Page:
Kickstarting R - Data objects

The R language is object-oriented, meaning that it conforms to the conventions implied by that term. If you are not familiar with these conventions, some explanation may help to avoid confusion. Officially, objects are discrete programming entities that send and receive messages. This may not sound terribly edifying, but the concept was one of the major changes in the way that we think about programming. Traditionally, code (also referred to as functions) and data (structures) were kept separate, even to the point of reserving different areas of memory to store them. To use a function, you had to know how the function operated. Objects, in contrast, typically combine code and data, and the programmer only has to know about the message interface, that is, what sort of message you can send to the object, and what sort of message the object will produce. The message interface, like everything else about an object, is defined by its class. The definition of the class of an object might include something like "an object which when sent a message containing the human-readable text of a number will return the numeric value". So what makes this better than, say, the strtod() function in C?

For one thing, the C function requires that you pass it a pointer to the string. If you pass something else, you may get a software explosion. A properly constructed object should be able to gracefully tell whatever has sent it the wrong information that it has done so. This isn't all, though. In an object-oriented programming environment, objects can easily work out how to deal with a variety of incoming messages that better reflect how humans think.

The classic case is the addition operator '+'. Humans naively think that numbers should be added in the manner that they learned in school, and that strings like "John" and "Smith" should be added by concatenation to "John Smith" or into a list like "John, Smith". This implies that the '+' operator should be able to tell numbers from strings, use the appropriate operation for each, and probably refuse to add numbers to strings or vice versa. That is a much smarter '+' than the '+' in C, for example. If we were to specify its class in a verbose way, it might look like:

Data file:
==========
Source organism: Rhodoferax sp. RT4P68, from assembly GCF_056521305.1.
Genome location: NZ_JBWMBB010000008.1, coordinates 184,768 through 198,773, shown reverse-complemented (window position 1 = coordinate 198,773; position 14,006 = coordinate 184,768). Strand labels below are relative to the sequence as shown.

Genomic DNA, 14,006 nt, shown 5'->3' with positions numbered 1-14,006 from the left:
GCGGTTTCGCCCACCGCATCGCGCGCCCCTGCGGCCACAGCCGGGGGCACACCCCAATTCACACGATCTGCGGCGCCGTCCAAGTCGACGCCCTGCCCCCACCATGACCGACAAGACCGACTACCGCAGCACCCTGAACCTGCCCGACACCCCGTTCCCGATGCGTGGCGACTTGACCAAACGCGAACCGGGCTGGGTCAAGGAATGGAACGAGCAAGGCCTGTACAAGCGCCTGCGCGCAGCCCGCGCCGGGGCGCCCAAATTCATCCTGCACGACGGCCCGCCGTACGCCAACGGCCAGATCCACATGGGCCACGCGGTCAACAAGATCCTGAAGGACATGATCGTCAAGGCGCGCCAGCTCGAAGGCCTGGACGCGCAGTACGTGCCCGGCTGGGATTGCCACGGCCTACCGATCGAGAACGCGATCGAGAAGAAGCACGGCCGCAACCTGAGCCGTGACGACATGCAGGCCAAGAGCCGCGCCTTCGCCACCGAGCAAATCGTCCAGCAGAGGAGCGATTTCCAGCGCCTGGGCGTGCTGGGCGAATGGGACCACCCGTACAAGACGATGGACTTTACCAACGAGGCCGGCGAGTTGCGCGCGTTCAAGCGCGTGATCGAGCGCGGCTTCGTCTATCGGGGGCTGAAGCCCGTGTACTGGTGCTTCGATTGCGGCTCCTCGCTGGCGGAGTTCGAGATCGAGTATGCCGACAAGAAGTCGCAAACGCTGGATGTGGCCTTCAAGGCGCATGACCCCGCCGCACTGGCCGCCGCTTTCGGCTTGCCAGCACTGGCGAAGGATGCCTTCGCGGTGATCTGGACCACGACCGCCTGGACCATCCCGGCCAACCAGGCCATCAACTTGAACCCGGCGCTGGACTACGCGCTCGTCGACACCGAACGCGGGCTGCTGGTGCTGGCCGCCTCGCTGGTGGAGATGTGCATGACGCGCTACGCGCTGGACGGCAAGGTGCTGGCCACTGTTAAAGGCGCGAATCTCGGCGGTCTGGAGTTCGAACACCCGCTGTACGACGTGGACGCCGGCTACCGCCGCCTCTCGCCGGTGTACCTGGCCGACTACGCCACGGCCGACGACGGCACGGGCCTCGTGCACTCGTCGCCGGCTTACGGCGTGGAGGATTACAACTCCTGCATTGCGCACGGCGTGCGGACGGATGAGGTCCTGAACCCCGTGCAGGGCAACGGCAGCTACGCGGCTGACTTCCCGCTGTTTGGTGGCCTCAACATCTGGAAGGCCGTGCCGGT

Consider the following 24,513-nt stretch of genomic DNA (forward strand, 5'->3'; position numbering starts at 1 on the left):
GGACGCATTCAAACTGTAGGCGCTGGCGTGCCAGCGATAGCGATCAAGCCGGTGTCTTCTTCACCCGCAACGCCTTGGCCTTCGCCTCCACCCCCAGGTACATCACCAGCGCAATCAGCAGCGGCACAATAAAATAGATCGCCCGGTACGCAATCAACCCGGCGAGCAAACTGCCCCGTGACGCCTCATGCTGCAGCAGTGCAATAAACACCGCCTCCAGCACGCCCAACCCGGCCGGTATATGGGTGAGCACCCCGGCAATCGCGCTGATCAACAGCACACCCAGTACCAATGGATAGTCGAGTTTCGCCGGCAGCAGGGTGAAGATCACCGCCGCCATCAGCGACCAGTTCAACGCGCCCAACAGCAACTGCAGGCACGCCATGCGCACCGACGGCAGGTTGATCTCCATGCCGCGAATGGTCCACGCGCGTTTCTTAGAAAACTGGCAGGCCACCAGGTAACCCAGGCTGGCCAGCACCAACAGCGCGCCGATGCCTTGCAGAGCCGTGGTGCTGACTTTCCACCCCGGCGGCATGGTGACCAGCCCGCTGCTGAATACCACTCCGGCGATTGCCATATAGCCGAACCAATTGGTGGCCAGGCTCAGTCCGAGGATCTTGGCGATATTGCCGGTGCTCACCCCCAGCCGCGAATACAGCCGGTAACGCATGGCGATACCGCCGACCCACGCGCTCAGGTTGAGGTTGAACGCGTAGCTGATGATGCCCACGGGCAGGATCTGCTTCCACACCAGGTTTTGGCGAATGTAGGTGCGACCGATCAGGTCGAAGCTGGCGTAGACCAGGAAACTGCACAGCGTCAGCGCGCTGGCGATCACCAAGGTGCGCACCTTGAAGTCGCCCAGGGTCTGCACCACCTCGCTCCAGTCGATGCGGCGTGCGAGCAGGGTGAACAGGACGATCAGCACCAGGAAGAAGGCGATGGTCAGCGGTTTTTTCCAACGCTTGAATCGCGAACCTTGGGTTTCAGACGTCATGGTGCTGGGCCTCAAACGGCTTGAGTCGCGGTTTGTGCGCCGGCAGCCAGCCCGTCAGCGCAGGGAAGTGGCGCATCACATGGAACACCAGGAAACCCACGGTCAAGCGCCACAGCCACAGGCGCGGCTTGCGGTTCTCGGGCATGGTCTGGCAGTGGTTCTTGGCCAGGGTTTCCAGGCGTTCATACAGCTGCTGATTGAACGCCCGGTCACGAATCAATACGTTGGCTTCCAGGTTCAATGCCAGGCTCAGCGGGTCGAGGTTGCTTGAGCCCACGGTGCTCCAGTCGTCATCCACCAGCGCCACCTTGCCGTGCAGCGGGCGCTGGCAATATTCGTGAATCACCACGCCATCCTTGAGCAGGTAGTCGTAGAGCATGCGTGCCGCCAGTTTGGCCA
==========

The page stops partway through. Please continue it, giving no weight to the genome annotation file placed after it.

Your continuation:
An object which, when passed a message containing two numbers will
	return a message containing their numerical sum, when passed a message 
	containing two strings will return a message containing their 
	concatenation, and when passed a message containing two different data 
	types will display an error message and return nothing.

Unfortunately for the beginner, classes are specified in a much more cryptic manner. Typically, a language specifies very simple building blocks that are assigned fairly simple but very abstract classes, and other classes are spawned from these by inheritance with the addition of more specific abilities. This means that to understand what the class of most useful objects is, you must trace it back through the parent classes.

It isn't quite as bad as it looks, though. In order to use an object, all you have to do is know what sort of message you can send to it, and what sort of message it will return. So for the beginner, it's best to consider the object a "black box" - something that does something useful, but how it does it is unknown. Understanding of any particular object-oriented system generally comes with familiarity and study, and we're here to learn how to use R. The message from this particular object is, before using a function object, know what sort of objects may be sent to it, and what sort of objects are returned. Misunderstandings about the structure of data objects are among the most common problems for the beginner.

Data types

The usual data types are available in R known as "modes", called logical (Boolean true/false), numeric (integers and reals), complex (real + imaginary numbers) and character (strings). A fundamental distinction is between "atomic" objects in which all elements must be of the same mode and "recursive" objects which may contain members of different modes.

One of the more common pitfalls that the new user encounters is the behavior of factor objects. Although they often look like numbers, and in fact may advertise their mode as "numeric", they will fail the is.numeric() test and cause functions such as mean() to barf. If you want a factor to act like a number, try:


The as...() functions are very handy things to know about when trying to get some functions to work.

For more information, see An Introduction to R: Objects, their modes and attributes.

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